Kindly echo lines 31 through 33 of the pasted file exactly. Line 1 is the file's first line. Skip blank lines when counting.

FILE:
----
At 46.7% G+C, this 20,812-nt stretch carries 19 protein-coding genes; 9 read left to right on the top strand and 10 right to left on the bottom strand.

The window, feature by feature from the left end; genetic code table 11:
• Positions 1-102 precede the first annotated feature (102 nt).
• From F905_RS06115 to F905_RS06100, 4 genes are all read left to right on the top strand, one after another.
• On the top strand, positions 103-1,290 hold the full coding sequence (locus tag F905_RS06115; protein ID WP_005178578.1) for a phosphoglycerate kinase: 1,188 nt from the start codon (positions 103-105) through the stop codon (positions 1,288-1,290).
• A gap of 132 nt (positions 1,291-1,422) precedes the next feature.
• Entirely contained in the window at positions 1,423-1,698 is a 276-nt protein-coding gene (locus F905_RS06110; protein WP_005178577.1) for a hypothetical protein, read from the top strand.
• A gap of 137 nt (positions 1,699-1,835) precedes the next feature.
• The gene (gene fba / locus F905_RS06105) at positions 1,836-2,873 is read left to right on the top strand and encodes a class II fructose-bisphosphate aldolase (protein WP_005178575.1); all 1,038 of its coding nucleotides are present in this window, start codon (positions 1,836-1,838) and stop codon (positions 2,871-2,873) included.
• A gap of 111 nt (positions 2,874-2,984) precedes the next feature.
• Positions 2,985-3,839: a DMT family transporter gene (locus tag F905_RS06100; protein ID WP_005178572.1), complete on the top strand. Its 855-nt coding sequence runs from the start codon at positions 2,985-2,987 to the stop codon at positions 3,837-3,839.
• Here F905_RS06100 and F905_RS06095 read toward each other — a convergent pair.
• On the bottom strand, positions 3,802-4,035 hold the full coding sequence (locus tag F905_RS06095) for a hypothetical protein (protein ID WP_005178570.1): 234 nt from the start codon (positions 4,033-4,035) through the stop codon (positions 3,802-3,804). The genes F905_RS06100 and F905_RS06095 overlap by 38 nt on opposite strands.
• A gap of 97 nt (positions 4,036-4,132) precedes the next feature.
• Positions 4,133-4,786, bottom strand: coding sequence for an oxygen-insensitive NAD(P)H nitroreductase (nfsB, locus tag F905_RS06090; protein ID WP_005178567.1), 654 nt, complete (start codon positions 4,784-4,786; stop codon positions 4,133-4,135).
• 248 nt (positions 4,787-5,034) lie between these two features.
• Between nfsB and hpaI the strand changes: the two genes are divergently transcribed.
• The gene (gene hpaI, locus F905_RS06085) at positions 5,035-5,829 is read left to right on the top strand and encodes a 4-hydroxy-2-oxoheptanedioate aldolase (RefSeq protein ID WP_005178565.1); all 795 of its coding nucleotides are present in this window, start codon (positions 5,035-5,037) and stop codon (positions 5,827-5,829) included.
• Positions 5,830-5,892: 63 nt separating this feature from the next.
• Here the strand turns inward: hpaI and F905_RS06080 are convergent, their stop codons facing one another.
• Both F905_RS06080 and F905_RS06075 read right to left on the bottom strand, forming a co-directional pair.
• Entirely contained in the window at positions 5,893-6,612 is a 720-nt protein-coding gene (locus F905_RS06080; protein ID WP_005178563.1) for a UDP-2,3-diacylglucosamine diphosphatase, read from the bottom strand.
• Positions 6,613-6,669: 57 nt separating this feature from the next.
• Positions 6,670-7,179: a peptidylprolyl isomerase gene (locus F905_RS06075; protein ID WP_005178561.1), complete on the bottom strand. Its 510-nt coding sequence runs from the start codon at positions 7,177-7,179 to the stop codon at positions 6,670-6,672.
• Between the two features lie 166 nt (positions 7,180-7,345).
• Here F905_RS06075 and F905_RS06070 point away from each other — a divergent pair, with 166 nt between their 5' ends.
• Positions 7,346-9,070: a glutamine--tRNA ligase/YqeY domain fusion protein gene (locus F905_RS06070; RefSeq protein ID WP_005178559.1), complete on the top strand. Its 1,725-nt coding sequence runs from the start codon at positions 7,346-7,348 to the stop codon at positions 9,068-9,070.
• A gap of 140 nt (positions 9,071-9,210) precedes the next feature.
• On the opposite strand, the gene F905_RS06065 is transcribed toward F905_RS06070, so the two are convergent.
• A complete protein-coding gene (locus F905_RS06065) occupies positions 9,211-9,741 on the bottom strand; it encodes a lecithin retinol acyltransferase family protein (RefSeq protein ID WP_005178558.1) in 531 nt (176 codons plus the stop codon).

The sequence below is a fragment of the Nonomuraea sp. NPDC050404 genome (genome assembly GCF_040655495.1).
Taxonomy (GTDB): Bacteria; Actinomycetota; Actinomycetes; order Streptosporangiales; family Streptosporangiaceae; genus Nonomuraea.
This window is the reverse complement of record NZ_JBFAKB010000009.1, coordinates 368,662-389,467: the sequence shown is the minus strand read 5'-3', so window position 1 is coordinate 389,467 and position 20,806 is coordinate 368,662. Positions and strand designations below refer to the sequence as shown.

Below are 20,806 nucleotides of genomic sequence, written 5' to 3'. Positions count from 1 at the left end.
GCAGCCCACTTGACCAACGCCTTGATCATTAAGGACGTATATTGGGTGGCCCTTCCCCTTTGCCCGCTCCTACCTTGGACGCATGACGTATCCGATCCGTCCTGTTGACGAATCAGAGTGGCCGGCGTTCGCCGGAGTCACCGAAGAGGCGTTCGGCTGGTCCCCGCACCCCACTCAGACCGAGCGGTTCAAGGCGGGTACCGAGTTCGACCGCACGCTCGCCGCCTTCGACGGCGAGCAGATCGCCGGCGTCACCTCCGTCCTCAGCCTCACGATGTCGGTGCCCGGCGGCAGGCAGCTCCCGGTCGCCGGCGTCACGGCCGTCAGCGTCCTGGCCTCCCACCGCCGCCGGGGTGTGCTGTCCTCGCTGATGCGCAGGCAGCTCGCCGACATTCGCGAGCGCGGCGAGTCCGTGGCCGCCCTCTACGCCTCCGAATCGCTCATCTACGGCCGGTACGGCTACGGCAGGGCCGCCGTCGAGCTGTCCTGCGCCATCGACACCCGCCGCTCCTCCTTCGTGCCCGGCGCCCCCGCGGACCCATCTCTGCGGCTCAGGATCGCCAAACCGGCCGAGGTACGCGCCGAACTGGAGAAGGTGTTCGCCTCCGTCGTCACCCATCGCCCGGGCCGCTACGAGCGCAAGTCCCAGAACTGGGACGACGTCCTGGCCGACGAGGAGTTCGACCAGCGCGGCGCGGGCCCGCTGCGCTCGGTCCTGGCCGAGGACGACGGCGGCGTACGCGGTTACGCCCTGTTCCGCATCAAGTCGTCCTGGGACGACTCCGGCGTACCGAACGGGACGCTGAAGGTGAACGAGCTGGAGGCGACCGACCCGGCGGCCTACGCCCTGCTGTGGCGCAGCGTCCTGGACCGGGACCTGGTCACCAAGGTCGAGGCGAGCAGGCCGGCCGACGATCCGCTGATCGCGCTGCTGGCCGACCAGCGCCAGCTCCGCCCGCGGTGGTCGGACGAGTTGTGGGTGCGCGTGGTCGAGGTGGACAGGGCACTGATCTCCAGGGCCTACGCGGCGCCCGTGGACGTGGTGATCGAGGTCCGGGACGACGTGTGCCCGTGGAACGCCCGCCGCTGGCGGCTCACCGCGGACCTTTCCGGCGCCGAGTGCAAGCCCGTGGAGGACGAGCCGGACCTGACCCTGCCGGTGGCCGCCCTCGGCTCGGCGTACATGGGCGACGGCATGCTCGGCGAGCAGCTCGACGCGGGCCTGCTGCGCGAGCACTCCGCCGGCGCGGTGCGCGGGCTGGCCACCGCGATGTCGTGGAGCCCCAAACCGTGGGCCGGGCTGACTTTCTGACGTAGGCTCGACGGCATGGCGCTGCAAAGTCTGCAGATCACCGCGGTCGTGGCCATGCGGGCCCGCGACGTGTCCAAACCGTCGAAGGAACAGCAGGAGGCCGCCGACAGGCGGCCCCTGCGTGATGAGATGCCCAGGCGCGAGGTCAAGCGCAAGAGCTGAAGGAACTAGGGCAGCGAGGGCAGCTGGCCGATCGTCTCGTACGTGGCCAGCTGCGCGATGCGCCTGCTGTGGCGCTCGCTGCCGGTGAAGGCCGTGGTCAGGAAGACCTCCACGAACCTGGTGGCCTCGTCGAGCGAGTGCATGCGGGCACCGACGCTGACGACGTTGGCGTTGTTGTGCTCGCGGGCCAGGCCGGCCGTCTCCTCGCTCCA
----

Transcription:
The sequence below is a fragment of the Nonomuraea sp. NPDC050404 genome (genome assembly GCF_040655495.1).
Taxonomy (GTDB): Bacteria; Actinomycetota; Actinomycetes; order Streptosporangiales; family Streptosporangiaceae; genus Nonomuraea.
This window is the reverse complement of record NZ_JBFAKB010000009.1, coordinates 368,662-389,467: the sequence shown is the minus strand read 5'-3', so window position 1 is coordinate 389,467 and position 20,806 is coordinate 368,662. Positions and strand designations below refer to the sequence as shown.